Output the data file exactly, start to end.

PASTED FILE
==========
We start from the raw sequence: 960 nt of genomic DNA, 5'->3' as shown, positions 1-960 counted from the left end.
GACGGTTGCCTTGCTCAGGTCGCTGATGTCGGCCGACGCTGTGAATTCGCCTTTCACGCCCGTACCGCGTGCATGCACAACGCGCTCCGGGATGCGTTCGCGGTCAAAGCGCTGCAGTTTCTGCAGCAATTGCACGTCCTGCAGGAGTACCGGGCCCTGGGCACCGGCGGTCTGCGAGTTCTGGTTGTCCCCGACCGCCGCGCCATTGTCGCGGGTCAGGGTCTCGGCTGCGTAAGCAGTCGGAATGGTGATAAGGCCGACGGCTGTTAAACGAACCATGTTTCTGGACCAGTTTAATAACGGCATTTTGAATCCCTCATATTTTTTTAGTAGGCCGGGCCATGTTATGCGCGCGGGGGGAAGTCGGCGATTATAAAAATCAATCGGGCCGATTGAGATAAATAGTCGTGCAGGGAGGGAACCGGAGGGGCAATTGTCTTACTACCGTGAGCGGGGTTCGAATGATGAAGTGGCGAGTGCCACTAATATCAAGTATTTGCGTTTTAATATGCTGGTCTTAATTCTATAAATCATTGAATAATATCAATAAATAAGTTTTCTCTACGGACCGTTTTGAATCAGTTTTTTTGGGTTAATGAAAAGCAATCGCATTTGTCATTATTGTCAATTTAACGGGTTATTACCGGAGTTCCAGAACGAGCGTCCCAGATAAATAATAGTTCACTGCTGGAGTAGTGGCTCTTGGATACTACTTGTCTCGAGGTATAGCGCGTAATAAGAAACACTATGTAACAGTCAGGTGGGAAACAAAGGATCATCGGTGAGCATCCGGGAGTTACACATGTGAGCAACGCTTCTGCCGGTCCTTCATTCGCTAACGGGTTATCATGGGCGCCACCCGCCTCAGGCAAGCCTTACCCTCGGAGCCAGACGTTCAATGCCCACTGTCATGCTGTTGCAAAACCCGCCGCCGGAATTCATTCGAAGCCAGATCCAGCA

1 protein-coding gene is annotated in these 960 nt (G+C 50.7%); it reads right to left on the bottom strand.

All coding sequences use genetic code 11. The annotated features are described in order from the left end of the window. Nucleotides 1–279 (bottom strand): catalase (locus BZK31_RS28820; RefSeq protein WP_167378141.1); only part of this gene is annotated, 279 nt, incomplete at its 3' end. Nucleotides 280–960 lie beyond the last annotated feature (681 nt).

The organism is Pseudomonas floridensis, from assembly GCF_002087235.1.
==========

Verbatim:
We start from the raw sequence: 960 nt of genomic DNA, 5'->3' as shown, positions 1-960 counted from the left end.
GACGGTTGCCTTGCTCAGGTCGCTGATGTCGGCCGACGCTGTGAATTCGCCTTTCACGCCCGTACCGCGTGCATGCACAACGCGCTCCGGGATGCGTTCGCGGTCAAAGCGCTGCAGTTTCTGCAGCAATTGCACGTCCTGCAGGAGTACCGGGCCCTGGGCACCGGCGGTCTGCGAGTTCTGGTTGTCCCCGACCGCCGCGCCATTGTCGCGGGTCAGGGTCTCGGCTGCGTAAGCAGTCGGAATGGTGATAAGGCCGACGGCTGTTAAACGAACCATGTTTCTGGACCAGTTTAATAACGGCATTTTGAATCCCTCATATTTTTTTAGTAGGCCGGGCCATGTTATGCGCGCGGGGGGAAGTCGGCGATTATAAAAATCAATCGGGCCGATTGAGATAAATAGTCGTGCAGGGAGGGAACCGGAGGGGCAATTGTCTTACTACCGTGAGCGGGGTTCGAATGATGAAGTGGCGAGTGCCACTAATATCAAGTATTTGCGTTTTAATATGCTGGTCTTAATTCTATAAATCATTGAATAATATCAATAAATAAGTTTTCTCTACGGACCGTTTTGAATCAGTTTTTTTGGGTTAATGAAAAGCAATCGCATTTGTCATTATTGTCAATTTAACGGGTTATTACCGGAGTTCCAGAACGAGCGTCCCAGATAAATAATAGTTCACTGCTGGAGTAGTGGCTCTTGGATACTACTTGTCTCGAGGTATAGCGCGTAATAAGAAACACTATGTAACAGTCAGGTGGGAAACAAAGGATCATCGGTGAGCATCCGGGAGTTACACATGTGAGCAACGCTTCTGCCGGTCCTTCATTCGCTAACGGGTTATCATGGGCGCCACCCGCCTCAGGCAAGCCTTACCCTCGGAGCCAGACGTTCAATGCCCACTGTCATGCTGTTGCAAAACCCGCCGCCGGAATTCATTCGAAGCCAGATCCAGCA

1 protein-coding gene is annotated in these 960 nt (G+C 50.7%); it reads right to left on the bottom strand.

All coding sequences use genetic code 11. The annotated features are described in order from the left end of the window. Nucleotides 1–279 (bottom strand): catalase (locus BZK31_RS28820; RefSeq protein WP_167378141.1); only part of this gene is annotated, 279 nt, incomplete at its 3' end. Nucleotides 280–960 lie beyond the last annotated feature (681 nt).

The organism is Pseudomonas floridensis, from assembly GCF_002087235.1.